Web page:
Does Your Morning Coffee Cause You Pain or Discomfort?

Written by Emily Clark

Does your morning coffee cause you pain? Are you frustrated when a night out dining with friends ends in discomfort instead of relaxed conversation? Do you carry antacids with you every day?

Heartburn is more than just a nuisance. It can detract from enjoying a meal, force you to change your routine and hang over your every decision - what to eat, what to drink, when to lay down.

What is this monkey on your back and how can you find relief?


Heartburn occurs whenrepparttar acid content ofrepparttar 144541 stomach makes its way back intorepparttar 144542 esophagus. A burning sensation and even a bitter taste are experienced by heartburn sufferers.

If you are suffering more than twice a week you may have acid reflux disease - also known as GERD. Why is this important?

Not all heartburn is caused by GERD (Gastroesophageal reflux disease). Occasional heartburn can be caused by a variety of factors but if you have regular episodes there are things you can do to help.


If you have regular heartburnrepparttar 144543 first thing you should do is stay away from regular use of antacids. Antacids can relieverepparttar 144544 pain of occasional heartburn, but because they are designed to neutralizerepparttar 144545 acids in your stomach they can causerepparttar 144546 stomach to create MORE acid - a cycle called 'acid rebound'. Some medications can also cause diarrhea or constipation or even increaserepparttar 144547 risk of food poisoning by inhibitingrepparttar 144548 growth of good bacteria.

Watch out for trigger foods such as caffeine, alcohol, citrus, chocolate, minty, spicy or tomato-based foods as well as fatty or fried foods, onions or garlic.

Being overweight or smoking also increasesrepparttar 144549 risk of GERD and lifestyle changes may help to controlrepparttar 144550 symptoms.

Activities such as lying down after a meal, bending forward, lifting heavy items or eating large meals can bring acid reflux on. Avoiding these activities after a meal, eating smaller portions and raisingrepparttar 144551 head of your bed several inches may help.

5 Ways to Get the Best Out of Radishes

Written by Emily Clark

They sit left behind on relish trays. They’re often by-passed in grocery store refrigerator shelves. Dad and Grandpa usually eat them but later complain of belching them up. The poor radish has gotten a bum rap. There are at least five different varieties; but for now,repparttar popular, red globe variety will be spotlighted. They are a great source of vitamin C and an excellent low calorie snack (only 12 calories in a half cup of radishes). Radishes are root vegetables that are classified inrepparttar 144540 cabbage and mustard family, thus their strong taste.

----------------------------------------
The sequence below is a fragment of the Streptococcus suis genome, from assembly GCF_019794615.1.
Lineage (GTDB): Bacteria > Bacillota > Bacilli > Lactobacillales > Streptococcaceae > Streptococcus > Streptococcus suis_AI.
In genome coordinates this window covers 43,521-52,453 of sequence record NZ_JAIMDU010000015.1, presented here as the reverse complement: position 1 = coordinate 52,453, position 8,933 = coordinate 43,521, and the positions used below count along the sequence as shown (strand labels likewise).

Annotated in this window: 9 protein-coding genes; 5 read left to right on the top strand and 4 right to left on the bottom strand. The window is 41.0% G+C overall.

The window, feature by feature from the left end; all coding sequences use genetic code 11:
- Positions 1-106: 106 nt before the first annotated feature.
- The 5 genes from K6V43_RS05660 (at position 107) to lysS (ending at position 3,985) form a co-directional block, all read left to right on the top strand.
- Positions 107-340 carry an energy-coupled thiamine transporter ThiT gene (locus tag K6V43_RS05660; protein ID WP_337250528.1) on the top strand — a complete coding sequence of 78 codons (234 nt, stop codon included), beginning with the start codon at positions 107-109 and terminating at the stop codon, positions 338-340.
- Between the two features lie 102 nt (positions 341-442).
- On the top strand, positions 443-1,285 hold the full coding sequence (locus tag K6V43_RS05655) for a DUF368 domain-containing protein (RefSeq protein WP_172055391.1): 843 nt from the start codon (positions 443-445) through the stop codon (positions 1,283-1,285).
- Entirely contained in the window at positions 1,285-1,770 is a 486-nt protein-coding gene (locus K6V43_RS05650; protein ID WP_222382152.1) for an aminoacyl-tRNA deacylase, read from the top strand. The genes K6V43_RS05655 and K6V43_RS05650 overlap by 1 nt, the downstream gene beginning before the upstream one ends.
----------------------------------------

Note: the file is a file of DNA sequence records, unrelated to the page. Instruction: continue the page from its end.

Most people eat them raw, with a little salt. If you’d like your radishes to be a little crispier and a little less sharp in taste, put them in ice water for a couple hours before you plan to eat them. There are also a number of ways to cook them. Boil a half inch of water, addrepparttar 144541 sliced radishes, and then cover and simmer until tender, adding more water if necessary. Cook five to ten minutes. To microwave, place a half pound of sliced radishes in a microwave safe dish with 1 tablespoon of water or broth. Cook for approximately four minutes.

Ifrepparttar 144542 taste of raw radishes is a little too pungent for some, try them steamed. Their bright red skin will turn pink on steamed radishes. The easiest way to steam them is to place whole radishes in a vegetable steamer and cook over boiling water until barely tender. Cook approximately eight to twelve minutes. Another way to prepare our friend,repparttar 144543 red radish, is to stir fry them. Sliced radishes combine well with other vegetables and meat in stir-fries. Don’t over cook them or they’ll become mushy. Cook approximately three to five minutes.

Cont'd on page 2 ==> © 2005
Terms of Use